Friday, May 18, 2007

Colorado River streamflow history reveals megadrought before 1490
An epic drought during the mid-1100s dwarfs any drought previously documented for a region that includes areas of Arizona, Colorado, New Mexico, Utah and Wyoming. The six-decade-long drought was remarkable for the absence of very wet years. At the core of the drought was a period of 25 years in which Colorado River flow averaged 15 percent below normal.

The new tree-ring-based reconstruction documents the year-by-year natural variability of streamflows in the upper Colorado River basin back to A. D. 762, said the tree-ring scientists from The University of Arizona in Tucson who led the research team.

The work extends the continuous tree-ring record of upper Colorado streamflows back seven centuries earlier than previous reconstructions.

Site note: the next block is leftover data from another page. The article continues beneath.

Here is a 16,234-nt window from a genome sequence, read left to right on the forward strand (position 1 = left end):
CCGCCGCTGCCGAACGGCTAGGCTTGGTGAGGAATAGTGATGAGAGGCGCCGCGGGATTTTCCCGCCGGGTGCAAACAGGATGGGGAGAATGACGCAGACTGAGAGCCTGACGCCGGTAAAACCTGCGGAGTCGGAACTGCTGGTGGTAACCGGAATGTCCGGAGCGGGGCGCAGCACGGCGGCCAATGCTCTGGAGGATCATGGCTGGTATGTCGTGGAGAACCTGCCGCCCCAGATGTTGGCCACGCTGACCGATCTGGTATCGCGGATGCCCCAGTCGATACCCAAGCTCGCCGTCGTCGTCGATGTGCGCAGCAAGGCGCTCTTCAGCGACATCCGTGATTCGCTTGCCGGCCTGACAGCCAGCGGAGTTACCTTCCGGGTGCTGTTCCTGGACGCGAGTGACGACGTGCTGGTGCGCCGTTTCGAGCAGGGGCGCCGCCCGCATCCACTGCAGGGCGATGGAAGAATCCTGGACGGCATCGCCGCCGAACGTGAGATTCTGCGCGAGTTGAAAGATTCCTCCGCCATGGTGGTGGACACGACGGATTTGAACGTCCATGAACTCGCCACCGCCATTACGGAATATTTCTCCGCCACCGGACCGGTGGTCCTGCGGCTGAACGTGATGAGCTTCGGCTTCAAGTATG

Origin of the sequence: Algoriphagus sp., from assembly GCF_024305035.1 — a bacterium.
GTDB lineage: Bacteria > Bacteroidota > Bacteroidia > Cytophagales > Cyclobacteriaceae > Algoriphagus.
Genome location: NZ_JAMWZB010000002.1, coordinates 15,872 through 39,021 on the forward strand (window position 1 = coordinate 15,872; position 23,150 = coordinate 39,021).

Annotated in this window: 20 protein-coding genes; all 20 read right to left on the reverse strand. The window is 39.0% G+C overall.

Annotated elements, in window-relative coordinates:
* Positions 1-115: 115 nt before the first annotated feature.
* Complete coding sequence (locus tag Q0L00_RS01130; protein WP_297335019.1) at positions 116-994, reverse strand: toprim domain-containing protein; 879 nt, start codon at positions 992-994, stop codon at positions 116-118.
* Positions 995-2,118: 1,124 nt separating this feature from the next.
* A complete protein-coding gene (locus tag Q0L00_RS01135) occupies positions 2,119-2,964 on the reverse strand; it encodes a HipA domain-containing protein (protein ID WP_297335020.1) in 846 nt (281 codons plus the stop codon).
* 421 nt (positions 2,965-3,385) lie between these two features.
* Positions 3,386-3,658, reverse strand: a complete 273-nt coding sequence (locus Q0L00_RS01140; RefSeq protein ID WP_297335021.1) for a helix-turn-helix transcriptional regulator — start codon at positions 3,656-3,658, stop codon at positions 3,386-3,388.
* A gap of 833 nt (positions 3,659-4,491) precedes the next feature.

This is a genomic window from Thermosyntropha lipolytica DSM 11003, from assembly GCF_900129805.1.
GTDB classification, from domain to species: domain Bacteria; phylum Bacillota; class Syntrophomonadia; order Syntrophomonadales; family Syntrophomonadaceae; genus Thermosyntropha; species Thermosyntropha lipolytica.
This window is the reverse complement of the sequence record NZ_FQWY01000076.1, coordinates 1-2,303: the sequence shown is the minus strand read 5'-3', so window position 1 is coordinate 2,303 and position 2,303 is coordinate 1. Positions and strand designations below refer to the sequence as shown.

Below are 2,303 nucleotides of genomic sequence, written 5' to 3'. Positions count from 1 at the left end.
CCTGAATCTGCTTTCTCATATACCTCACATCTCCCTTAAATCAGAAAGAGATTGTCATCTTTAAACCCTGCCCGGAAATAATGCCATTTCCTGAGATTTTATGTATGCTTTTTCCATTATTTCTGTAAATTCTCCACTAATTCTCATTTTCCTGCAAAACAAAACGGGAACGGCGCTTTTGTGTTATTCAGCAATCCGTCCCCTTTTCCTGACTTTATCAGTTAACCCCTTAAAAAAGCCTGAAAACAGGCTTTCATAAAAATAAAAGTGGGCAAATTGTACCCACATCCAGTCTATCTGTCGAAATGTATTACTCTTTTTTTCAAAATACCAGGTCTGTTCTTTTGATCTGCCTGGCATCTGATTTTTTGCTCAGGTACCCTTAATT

Smack in the middle of the Medieval Warm Period. I believe. . . .the Anasazi collapse was later than this. I recall that this Great Draught was supposedly blamed for the Anasazi collapse, but in recent years explanations have turned more towards social explanations. If they were this severe for an extended period of time, one might think that no social structure could keep things going for that long in such difficult conditions, so perhaps it was draught after all and the Anasazi just couldn't cope whatever they tried.